The recent wage and hour dispute of a popular sports bar chain could not have come at a better time. As Democrats in Congress lobby to raise minimum wage to $10.10 an hour, and the federal wage tip to $7.10 an hour, the labor department has announced a settlement ruling the sports bar chain owes a multi-million dollar amount in back pay, illegal appropriation of tips from servers and other minimum wage and overtime regulations.
The chain has several subsidiaries in nearby Pennsylvania and New Jersey and has allegedly underpaid over a thousand workers. Restaurants and other food establishments have long opposed the raise stating it will result in lost jobs and increased prices on menu items.
According to the labor department, the case represents a landmark achievement in a suit filed against an employer for violation of tip wages. Restaurant proprietors are required to pay the difference if the $2.13 minimum wage an hour of the servers' tips don't total $7.25. This has not always been the case. The restaurant has also been accused of violating the time and a half regulation when workers exceed 40 hours weekly.
Labor Department investigations indicated the establishment also had servers to put a percentage of their daily table sales in a pool. It was later found the managers often kept over half the tip pool.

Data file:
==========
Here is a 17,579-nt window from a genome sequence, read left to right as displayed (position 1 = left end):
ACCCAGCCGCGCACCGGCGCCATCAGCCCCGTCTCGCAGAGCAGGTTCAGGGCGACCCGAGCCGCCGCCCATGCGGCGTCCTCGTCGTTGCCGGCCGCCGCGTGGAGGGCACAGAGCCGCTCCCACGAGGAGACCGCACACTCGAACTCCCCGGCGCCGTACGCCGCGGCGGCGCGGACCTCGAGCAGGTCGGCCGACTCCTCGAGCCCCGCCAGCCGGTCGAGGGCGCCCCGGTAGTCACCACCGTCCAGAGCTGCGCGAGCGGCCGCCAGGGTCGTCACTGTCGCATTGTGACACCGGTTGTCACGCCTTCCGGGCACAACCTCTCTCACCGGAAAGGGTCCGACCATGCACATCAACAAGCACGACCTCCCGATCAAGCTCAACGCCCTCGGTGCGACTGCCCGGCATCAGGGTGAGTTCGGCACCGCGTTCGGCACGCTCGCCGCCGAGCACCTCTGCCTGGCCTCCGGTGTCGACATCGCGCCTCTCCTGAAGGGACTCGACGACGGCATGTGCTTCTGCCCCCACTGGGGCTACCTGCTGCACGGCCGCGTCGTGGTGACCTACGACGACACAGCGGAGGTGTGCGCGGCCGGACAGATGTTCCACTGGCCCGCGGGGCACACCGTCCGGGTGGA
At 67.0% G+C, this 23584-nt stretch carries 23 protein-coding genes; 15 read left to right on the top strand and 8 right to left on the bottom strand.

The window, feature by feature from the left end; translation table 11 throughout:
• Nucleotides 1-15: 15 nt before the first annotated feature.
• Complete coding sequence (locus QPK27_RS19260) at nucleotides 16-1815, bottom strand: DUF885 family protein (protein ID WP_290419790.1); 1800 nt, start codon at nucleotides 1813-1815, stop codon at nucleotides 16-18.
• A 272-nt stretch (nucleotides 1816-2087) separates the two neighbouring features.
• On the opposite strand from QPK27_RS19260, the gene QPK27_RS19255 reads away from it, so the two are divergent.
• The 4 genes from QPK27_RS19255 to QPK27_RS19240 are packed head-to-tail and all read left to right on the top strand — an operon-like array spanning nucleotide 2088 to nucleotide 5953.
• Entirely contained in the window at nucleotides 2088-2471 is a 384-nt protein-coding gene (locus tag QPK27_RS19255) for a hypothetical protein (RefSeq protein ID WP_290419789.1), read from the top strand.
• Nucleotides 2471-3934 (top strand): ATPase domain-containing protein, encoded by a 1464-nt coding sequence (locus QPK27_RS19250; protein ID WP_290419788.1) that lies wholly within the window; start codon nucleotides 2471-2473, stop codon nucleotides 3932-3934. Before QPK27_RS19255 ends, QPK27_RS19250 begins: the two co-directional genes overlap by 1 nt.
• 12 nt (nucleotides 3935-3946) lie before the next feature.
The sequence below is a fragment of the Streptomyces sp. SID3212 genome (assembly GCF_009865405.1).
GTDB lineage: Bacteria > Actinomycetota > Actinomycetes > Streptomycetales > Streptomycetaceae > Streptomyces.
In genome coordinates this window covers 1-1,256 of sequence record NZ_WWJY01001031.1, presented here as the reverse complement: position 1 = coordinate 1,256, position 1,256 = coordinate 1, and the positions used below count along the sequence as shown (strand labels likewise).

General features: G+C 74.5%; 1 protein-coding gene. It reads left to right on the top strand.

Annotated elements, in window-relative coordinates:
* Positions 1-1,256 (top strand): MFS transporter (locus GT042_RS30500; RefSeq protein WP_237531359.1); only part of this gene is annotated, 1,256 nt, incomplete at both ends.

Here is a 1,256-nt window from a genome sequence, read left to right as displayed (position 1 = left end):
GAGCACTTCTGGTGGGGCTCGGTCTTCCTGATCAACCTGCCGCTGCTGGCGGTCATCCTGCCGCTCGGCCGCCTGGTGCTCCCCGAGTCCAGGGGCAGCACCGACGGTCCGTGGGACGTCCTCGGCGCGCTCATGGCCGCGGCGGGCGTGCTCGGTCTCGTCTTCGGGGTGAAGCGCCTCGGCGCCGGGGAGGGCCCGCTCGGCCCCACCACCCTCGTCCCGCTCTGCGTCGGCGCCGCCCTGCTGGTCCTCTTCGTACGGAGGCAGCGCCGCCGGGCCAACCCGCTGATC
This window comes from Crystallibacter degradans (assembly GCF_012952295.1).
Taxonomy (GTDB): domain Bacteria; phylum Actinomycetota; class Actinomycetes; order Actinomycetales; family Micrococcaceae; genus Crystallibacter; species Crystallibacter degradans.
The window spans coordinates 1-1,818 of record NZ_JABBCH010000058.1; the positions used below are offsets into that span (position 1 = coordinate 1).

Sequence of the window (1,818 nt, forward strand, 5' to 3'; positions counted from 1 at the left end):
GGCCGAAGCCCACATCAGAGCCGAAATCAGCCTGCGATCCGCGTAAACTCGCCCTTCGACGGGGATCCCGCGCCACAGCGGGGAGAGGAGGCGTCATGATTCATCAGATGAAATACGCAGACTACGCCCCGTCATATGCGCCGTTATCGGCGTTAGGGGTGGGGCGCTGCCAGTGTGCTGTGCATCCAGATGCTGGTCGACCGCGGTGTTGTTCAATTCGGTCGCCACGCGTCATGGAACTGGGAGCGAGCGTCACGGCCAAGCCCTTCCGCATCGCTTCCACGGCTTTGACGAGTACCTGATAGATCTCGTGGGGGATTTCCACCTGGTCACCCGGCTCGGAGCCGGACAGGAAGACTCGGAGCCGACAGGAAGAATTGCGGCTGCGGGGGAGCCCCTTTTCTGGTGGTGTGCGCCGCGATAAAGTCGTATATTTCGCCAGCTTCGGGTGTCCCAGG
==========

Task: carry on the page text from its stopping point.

Spokespersons for the sports bar chain has disputed these allegations, but admitted their tipping policies could be revisited. While promising to further implement federal guidelines in complex tip wages, the chain has reached a settlement of $6.8 million.
As part of the agreement, the company will undergo compliance monitoring and publish articles on the obligations of employers to follow wage and hour laws.
Cases of unfair wage and hour violations abound in many states, not just New York and the surrounding area. In this case, the workers received compensation but not all cases end this way. If you are a victim of unfair wage and salary injustice, you have rights under the law and deserve to inform yourself of how to protect yourself from unfair pay practices.
Source: The New York Times, "Sports Bar Chain Agrees to Pay $6.8 Million for Violating Wage Laws" Steven Greenhouse, Feb. 20, 2014